About Schizophrenia

What is schizophrenia?

The causes of schizophrenia and related serious mental illnesses are not currently understood, but research brings us closer every day to knowing the origins of these disorders. It is widely believed that genetics play a key role, and that the disorder is present before birth although symptoms may not appear for years. At this time, there is no cure for the disorder, but the majority of people will experience real improvement after receiving treatment.

Schizophrenia is a physical disorder that affects the brain, and consequently can have major impacts on an individual’s thought processes, cognitive abilities, and behaviours. Schizophrenia affects 1 in 100 people. A person’s intellectual capability does not make them more or less susceptible to schizophrenia. It is possible to have schizophrenia with any other physical or mental illness, disability or developmental delay.

The most common age of onset for symptoms is 15-25 in males, 18-30 in females, although onset can occur much earlier or much later. Symptoms are triggered by stress, head injury, the use of street drugs or alcohol, or birth complications.

Schizophrenia is a disorder that is diagnosed when the individual shows a number of symptoms that may include:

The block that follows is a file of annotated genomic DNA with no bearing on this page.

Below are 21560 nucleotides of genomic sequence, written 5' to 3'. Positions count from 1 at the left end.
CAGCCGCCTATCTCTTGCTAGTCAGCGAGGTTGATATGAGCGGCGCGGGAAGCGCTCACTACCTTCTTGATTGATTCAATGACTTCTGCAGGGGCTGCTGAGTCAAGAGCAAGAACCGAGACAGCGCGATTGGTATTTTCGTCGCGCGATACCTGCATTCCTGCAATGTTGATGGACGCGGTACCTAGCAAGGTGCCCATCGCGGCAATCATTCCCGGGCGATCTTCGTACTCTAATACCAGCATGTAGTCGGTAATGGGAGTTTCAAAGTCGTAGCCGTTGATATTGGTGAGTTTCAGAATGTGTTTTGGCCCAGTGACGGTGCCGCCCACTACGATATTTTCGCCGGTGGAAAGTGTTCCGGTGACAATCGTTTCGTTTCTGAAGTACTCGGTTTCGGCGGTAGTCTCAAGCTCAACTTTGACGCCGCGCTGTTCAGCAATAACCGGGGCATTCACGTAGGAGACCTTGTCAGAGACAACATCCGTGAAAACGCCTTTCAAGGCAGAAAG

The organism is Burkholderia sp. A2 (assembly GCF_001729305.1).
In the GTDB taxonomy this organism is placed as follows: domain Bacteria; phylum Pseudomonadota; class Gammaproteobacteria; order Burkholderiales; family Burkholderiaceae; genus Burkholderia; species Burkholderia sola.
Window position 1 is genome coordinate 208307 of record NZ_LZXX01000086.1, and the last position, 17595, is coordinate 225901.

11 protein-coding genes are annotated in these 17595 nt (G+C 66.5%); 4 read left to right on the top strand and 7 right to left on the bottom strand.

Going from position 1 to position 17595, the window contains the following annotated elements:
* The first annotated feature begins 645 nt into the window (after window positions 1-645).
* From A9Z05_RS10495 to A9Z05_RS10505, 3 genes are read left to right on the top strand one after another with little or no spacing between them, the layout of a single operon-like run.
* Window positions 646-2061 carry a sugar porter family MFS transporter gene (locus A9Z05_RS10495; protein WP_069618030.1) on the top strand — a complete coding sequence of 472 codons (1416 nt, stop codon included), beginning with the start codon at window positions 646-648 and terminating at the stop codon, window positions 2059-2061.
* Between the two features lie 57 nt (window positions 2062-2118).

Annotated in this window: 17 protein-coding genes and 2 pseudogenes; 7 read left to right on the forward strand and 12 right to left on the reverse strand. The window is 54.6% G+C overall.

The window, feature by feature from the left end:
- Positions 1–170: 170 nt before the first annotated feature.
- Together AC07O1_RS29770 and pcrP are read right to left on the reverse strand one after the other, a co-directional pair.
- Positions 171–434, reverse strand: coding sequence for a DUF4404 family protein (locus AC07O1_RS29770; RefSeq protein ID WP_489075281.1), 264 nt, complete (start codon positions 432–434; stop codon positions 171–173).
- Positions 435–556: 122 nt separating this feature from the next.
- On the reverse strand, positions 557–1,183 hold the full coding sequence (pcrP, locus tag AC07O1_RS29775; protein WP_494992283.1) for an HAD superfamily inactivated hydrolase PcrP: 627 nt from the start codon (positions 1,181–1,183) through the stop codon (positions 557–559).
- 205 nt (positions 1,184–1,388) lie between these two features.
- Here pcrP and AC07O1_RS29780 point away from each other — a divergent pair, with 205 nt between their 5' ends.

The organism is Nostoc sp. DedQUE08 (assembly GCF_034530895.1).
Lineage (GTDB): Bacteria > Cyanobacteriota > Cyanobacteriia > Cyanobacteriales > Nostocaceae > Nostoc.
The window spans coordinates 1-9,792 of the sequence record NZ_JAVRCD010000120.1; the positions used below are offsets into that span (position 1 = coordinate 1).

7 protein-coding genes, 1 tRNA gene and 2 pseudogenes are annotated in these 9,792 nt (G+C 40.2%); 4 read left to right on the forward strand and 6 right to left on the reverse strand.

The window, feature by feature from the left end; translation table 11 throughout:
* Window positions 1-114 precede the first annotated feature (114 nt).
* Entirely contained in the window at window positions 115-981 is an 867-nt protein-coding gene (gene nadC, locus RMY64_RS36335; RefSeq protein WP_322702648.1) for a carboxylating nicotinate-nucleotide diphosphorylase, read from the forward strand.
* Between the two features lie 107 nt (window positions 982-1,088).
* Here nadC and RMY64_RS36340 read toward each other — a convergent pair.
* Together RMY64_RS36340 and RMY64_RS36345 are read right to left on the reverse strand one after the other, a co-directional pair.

These symptoms are often seen in the months before psychosis develops, and can be subtle. Many of these symptoms are linked to other disorders like depression, and to natural teenage development. Schizophrenia is often not diagnosed until psychosis is seen.

  • Lack of Motivation
  • Withdrawal: Social, Emotional
  • Poor Rapport
  • Depression
  • Lack of Spontaneity
  • Sleep Disorder
  • Lack of Hygiene
  • Slowing Down Physically
  • Poverty of Thought, Speech
  • Blunted Emotions/Affect
  • Rigid Thoughts, Beliefs


  • Hallucinations: can affect all 5 senses
  • Delusions: Fixed False Beliefs
  • Grandiosity
  • Paranoia
  • Disordered Thought
  • Excitability, Restlessness
  • Anosognosia: individual’s inability to recognize that they are ill

Treatment involves a range of medication options. It can sometimes take a while to find the best medication for each person, and any concerns with medication efficacy or side effects need to be discussed with the prescribing psychiatrist or medical professional. Recovery can be enhanced by a holistic approach involving medical professionals, family and friends, community support programs and opportunities for the individual to participate in enjoyable and meaningful activities. Alternative therapies can be a helpful part of this holistic approach, but cannot cure schizophrenia.

People with schizophrenia have a lot to offer and deserve an opportunity to fulfill their potential. Recovery is a journey for each individual; a journey the Schizophrenia Society of Alberta is proud to be part of.